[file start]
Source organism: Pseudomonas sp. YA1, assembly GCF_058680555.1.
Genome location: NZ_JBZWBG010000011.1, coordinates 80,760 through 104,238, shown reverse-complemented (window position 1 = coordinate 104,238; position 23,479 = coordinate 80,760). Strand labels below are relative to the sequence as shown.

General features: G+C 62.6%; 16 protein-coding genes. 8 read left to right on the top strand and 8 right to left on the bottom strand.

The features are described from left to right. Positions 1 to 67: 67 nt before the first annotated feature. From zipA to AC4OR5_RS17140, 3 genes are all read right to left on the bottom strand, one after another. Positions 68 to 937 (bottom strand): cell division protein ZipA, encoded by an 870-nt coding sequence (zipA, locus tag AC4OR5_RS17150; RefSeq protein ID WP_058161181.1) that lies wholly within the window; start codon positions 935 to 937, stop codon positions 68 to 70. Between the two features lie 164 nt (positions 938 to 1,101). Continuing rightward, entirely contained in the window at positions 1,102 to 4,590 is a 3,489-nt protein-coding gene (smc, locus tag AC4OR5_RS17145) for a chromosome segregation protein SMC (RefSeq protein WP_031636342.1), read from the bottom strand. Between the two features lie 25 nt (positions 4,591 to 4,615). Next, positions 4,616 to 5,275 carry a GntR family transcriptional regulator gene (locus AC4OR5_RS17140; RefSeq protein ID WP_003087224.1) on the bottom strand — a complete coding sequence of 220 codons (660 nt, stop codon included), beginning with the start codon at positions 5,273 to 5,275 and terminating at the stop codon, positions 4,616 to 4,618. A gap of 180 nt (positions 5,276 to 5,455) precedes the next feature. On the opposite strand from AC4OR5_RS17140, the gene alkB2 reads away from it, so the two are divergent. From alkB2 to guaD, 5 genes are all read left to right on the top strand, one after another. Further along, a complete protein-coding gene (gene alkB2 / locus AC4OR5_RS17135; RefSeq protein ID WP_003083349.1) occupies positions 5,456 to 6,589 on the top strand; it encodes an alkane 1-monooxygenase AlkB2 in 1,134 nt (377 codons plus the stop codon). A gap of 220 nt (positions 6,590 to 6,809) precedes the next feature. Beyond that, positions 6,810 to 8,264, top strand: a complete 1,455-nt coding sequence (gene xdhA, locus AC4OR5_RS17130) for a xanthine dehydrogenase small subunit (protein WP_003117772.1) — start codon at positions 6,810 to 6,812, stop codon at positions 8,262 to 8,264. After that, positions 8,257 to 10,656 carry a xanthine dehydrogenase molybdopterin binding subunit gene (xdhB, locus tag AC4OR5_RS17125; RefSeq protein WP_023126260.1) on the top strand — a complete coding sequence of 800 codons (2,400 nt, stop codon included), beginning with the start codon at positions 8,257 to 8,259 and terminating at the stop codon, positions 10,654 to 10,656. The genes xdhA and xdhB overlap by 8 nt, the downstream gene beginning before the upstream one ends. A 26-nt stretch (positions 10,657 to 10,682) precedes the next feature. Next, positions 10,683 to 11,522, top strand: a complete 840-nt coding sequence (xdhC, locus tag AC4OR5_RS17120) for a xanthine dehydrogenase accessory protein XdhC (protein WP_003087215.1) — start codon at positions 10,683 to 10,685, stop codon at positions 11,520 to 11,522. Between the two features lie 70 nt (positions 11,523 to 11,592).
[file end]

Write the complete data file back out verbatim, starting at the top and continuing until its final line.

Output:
Source organism: Pseudomonas sp. YA1, assembly GCF_058680555.1.
Genome location: NZ_JBZWBG010000011.1, coordinates 80,760 through 104,238, shown reverse-complemented (window position 1 = coordinate 104,238; position 23,479 = coordinate 80,760). Strand labels below are relative to the sequence as shown.

General features: G+C 62.6%; 16 protein-coding genes. 8 read left to right on the top strand and 8 right to left on the bottom strand.

The features are described from left to right. Positions 1 to 67: 67 nt before the first annotated feature. From zipA to AC4OR5_RS17140, 3 genes are all read right to left on the bottom strand, one after another. Positions 68 to 937 (bottom strand): cell division protein ZipA, encoded by an 870-nt coding sequence (zipA, locus tag AC4OR5_RS17150; RefSeq protein ID WP_058161181.1) that lies wholly within the window; start codon positions 935 to 937, stop codon positions 68 to 70. Between the two features lie 164 nt (positions 938 to 1,101). Continuing rightward, entirely contained in the window at positions 1,102 to 4,590 is a 3,489-nt protein-coding gene (smc, locus tag AC4OR5_RS17145) for a chromosome segregation protein SMC (RefSeq protein WP_031636342.1), read from the bottom strand. Between the two features lie 25 nt (positions 4,591 to 4,615). Next, positions 4,616 to 5,275 carry a GntR family transcriptional regulator gene (locus AC4OR5_RS17140; RefSeq protein ID WP_003087224.1) on the bottom strand — a complete coding sequence of 220 codons (660 nt, stop codon included), beginning with the start codon at positions 5,273 to 5,275 and terminating at the stop codon, positions 4,616 to 4,618. A gap of 180 nt (positions 5,276 to 5,455) precedes the next feature. On the opposite strand from AC4OR5_RS17140, the gene alkB2 reads away from it, so the two are divergent. From alkB2 to guaD, 5 genes are all read left to right on the top strand, one after another. Further along, a complete protein-coding gene (gene alkB2 / locus AC4OR5_RS17135; RefSeq protein ID WP_003083349.1) occupies positions 5,456 to 6,589 on the top strand; it encodes an alkane 1-monooxygenase AlkB2 in 1,134 nt (377 codons plus the stop codon). A gap of 220 nt (positions 6,590 to 6,809) precedes the next feature. Beyond that, positions 6,810 to 8,264, top strand: a complete 1,455-nt coding sequence (gene xdhA, locus AC4OR5_RS17130) for a xanthine dehydrogenase small subunit (protein WP_003117772.1) — start codon at positions 6,810 to 6,812, stop codon at positions 8,262 to 8,264. After that, positions 8,257 to 10,656 carry a xanthine dehydrogenase molybdopterin binding subunit gene (xdhB, locus tag AC4OR5_RS17125; RefSeq protein WP_023126260.1) on the top strand — a complete coding sequence of 800 codons (2,400 nt, stop codon included), beginning with the start codon at positions 8,257 to 8,259 and terminating at the stop codon, positions 10,654 to 10,656. The genes xdhA and xdhB overlap by 8 nt, the downstream gene beginning before the upstream one ends. A 26-nt stretch (positions 10,657 to 10,682) precedes the next feature. Next, positions 10,683 to 11,522, top strand: a complete 840-nt coding sequence (xdhC, locus tag AC4OR5_RS17120) for a xanthine dehydrogenase accessory protein XdhC (protein WP_003087215.1) — start codon at positions 10,683 to 10,685, stop codon at positions 11,520 to 11,522. Between the two features lie 70 nt (positions 11,523 to 11,592).